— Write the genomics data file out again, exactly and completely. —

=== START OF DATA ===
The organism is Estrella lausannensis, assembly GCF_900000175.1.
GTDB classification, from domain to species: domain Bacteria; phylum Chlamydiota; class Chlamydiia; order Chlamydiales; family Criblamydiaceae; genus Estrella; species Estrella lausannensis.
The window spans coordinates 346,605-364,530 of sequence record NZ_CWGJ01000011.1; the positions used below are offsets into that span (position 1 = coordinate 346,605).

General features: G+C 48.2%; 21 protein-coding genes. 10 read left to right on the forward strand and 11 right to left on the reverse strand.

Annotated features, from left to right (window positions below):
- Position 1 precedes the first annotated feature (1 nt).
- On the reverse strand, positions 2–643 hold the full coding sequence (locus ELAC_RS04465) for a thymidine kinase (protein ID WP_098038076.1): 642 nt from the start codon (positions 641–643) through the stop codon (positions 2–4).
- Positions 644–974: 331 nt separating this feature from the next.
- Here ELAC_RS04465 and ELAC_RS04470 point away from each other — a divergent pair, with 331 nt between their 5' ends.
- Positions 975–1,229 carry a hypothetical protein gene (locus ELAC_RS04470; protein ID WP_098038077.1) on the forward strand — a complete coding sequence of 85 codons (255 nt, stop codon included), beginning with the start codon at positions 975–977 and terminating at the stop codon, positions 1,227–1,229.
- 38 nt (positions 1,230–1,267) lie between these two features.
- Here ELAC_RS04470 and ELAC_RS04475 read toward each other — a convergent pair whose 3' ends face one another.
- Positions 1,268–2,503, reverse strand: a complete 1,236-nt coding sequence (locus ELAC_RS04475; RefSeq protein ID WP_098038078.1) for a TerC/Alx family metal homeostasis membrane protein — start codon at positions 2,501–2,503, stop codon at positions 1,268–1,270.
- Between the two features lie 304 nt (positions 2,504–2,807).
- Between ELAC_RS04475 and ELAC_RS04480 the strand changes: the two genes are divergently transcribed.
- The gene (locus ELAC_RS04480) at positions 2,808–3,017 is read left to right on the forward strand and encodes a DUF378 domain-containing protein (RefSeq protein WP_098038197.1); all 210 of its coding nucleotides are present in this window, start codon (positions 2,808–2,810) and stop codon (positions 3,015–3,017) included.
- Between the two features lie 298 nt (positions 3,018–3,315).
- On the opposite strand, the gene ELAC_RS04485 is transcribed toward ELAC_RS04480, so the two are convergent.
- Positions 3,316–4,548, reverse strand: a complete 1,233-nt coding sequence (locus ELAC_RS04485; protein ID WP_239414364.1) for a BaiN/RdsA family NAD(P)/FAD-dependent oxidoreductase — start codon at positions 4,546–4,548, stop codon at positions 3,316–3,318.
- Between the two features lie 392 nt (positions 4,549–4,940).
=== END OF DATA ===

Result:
The organism is Estrella lausannensis, assembly GCF_900000175.1.
GTDB classification, from domain to species: domain Bacteria; phylum Chlamydiota; class Chlamydiia; order Chlamydiales; family Criblamydiaceae; genus Estrella; species Estrella lausannensis.
The window spans coordinates 346,605-364,530 of sequence record NZ_CWGJ01000011.1; the positions used below are offsets into that span (position 1 = coordinate 346,605).

General features: G+C 48.2%; 21 protein-coding genes. 10 read left to right on the forward strand and 11 right to left on the reverse strand.

Annotated features, from left to right (window positions below):
- Position 1 precedes the first annotated feature (1 nt).
- On the reverse strand, positions 2–643 hold the full coding sequence (locus ELAC_RS04465) for a thymidine kinase (protein ID WP_098038076.1): 642 nt from the start codon (positions 641–643) through the stop codon (positions 2–4).
- Positions 644–974: 331 nt separating this feature from the next.
- Here ELAC_RS04465 and ELAC_RS04470 point away from each other — a divergent pair, with 331 nt between their 5' ends.
- Positions 975–1,229 carry a hypothetical protein gene (locus ELAC_RS04470; protein ID WP_098038077.1) on the forward strand — a complete coding sequence of 85 codons (255 nt, stop codon included), beginning with the start codon at positions 975–977 and terminating at the stop codon, positions 1,227–1,229.
- 38 nt (positions 1,230–1,267) lie between these two features.
- Here ELAC_RS04470 and ELAC_RS04475 read toward each other — a convergent pair whose 3' ends face one another.
- Positions 1,268–2,503, reverse strand: a complete 1,236-nt coding sequence (locus ELAC_RS04475; RefSeq protein ID WP_098038078.1) for a TerC/Alx family metal homeostasis membrane protein — start codon at positions 2,501–2,503, stop codon at positions 1,268–1,270.
- Between the two features lie 304 nt (positions 2,504–2,807).
- Between ELAC_RS04475 and ELAC_RS04480 the strand changes: the two genes are divergently transcribed.
- The gene (locus ELAC_RS04480) at positions 2,808–3,017 is read left to right on the forward strand and encodes a DUF378 domain-containing protein (RefSeq protein WP_098038197.1); all 210 of its coding nucleotides are present in this window, start codon (positions 2,808–2,810) and stop codon (positions 3,015–3,017) included.
- Between the two features lie 298 nt (positions 3,018–3,315).
- On the opposite strand, the gene ELAC_RS04485 is transcribed toward ELAC_RS04480, so the two are convergent.
- Positions 3,316–4,548, reverse strand: a complete 1,233-nt coding sequence (locus ELAC_RS04485; protein ID WP_239414364.1) for a BaiN/RdsA family NAD(P)/FAD-dependent oxidoreductase — start codon at positions 4,546–4,548, stop codon at positions 3,316–3,318.
- Between the two features lie 392 nt (positions 4,549–4,940).